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Oil Theft: No To Death Penalty

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Recently, the President of the Senate, David Mark, while inaugurating the Senate Joint Committee on the Petroleum Industry Bill (PIB) called for a death penalty for those found guilty of stealing the country’s oil. This tough stand was apparently informed by the impunity with which oil thieves now operate in the country.

Apart from Senator Mark, several Nigerians, especially in the oil industry, had at one time or the other voiced concern over the massive stealing of the country’s oil by thieves. Even the government acknowledged this when the Minister of Finance and the Coordinating Minister for the Economy, Ngozi Okonjo Iweala, lamented last year that the country loses five billion dollars annually to oil thieves.

During his presentation before his colleagues, the Senate President aptly identified rich and influential Nigerians as being behind the illegal business.

While we share the concern of Senator Mark on the need to check theft of Nigeria’s crude oil, we are not comfortable with his recommendation that oil thieves should face the death penalty. It is our opinion that the existing punishment for convicted thieves in our criminal laws are enough to take care of the illegal business. Death penalty for those found guilty of oil theft will not necessarily deter others from continuing the illegal business. This is because without a strong political will, the government may find it difficult to implement the law against the big guns involved in the illegal trade.

Moreover, death penalty is a grievous punishment that does not permit mistakes as is commonplace here with those charged with the administration of justice. A miscarriage of justice discovered after execution cannot be easily redressed.

We are of the opinion that applying the death penalty for an offence like oil theft is like using a sledge hammer to kill a fly. Death penalty to punish oil thieves will amount to an overkill.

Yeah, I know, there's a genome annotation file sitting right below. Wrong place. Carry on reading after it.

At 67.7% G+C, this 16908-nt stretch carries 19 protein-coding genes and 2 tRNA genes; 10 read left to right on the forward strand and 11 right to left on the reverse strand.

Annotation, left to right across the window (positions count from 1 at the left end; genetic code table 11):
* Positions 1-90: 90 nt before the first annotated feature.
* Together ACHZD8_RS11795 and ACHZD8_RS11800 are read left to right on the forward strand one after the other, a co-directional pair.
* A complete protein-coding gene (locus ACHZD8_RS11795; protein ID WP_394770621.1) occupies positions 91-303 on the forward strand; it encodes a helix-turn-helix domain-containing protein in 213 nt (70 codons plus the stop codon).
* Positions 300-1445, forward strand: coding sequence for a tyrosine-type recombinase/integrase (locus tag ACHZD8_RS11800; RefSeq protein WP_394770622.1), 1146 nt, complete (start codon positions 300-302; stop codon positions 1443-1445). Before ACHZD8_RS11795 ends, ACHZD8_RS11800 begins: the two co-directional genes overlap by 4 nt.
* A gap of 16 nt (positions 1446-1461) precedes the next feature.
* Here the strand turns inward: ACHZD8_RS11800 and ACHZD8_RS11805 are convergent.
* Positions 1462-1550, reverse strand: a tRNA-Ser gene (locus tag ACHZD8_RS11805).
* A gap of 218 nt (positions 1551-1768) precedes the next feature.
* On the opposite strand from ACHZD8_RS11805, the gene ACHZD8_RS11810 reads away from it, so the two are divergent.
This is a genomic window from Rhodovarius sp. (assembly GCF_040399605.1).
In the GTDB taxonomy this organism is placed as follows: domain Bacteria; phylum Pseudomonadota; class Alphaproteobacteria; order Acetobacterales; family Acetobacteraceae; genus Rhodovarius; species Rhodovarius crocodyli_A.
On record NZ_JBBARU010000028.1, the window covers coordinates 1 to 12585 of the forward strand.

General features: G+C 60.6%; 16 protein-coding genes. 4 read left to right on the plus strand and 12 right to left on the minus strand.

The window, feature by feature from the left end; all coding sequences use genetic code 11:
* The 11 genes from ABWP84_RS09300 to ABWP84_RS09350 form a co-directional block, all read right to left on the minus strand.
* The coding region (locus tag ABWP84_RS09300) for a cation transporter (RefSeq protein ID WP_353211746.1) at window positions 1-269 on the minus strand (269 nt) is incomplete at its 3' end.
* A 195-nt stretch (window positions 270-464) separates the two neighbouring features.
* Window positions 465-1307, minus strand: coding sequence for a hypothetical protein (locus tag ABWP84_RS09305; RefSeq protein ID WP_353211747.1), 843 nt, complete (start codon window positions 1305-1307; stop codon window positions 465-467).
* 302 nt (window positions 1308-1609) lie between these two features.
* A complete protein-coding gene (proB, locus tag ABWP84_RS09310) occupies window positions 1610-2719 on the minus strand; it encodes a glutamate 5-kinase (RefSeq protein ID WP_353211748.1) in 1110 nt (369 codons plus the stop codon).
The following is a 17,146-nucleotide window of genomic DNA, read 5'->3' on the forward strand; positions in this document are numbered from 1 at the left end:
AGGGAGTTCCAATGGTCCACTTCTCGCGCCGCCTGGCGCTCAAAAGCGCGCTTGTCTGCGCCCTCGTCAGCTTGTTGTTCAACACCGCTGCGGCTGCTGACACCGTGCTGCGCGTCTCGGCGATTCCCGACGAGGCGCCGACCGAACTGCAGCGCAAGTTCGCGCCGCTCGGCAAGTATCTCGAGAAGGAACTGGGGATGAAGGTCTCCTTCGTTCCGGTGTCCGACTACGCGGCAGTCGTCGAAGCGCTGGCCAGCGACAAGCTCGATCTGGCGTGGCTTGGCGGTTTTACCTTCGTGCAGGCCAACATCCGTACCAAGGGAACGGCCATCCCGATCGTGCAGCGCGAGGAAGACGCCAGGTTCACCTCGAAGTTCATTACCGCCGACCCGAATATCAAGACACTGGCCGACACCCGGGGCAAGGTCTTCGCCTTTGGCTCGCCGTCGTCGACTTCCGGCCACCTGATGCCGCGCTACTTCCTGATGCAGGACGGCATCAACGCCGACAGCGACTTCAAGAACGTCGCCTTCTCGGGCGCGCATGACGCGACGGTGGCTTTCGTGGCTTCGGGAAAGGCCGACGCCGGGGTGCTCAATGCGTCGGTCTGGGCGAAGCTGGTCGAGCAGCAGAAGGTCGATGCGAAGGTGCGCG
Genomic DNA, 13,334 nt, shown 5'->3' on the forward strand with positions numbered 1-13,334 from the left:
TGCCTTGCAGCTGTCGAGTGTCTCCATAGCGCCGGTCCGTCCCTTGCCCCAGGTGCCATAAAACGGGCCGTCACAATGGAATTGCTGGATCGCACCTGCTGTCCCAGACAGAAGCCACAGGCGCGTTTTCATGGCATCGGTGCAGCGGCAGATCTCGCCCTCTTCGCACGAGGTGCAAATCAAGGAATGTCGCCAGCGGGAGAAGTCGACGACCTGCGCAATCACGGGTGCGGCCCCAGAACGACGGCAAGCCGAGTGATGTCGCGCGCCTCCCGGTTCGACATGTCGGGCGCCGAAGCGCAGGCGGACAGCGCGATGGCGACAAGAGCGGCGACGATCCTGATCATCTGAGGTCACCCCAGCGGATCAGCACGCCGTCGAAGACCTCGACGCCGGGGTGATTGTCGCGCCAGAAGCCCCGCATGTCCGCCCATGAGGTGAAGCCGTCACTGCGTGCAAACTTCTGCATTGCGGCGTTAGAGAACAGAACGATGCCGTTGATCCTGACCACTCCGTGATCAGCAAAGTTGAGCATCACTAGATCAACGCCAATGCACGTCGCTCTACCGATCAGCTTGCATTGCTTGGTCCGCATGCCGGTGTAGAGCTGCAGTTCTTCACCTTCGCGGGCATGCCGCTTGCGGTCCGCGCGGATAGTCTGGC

What is needed is for the government to develop the necessary political will to fight the pervasive corruption in the land. Oil theft is an offshoot of the massive corruption in the country. If the government can muster the necessary strength to fight the cankerworm, oil theft will reduce to the barest minimum.

We are also not happy with the fact that over the years the government has not been able to identify the influential people behind oil theft in the country. Those stealing the country’s crude and refined oil are not ghosts, they are human beings and everything must be done to identify them and bring them to book.

Also, the penalty stipulated in our statute books for oil pilfering should be made stiffer, to serve as a deterrent to those who have their sight on stealing the country’s wealth.

Government should also make it difficult for illegal oil bunkerers and those vandalising the country’s pipeline to steal oil by increasing its patrols of the areas where there is pipeline.

We had, in an earlier editorial, charged the government to move fast to contain the massive oil theft going on in the country but we are sad to observe that stealing has  continued unabated. This has led to one of the oil majors, ENI (formerly Agip) suspending operations in the country.

Rather than advocating a death penalty for oil thieves, a measure that is at variance with global trends, we urge Senator Mark to use his privileged position in the Senate to contribute to finding solution to the pervasive corruption in the land.

 

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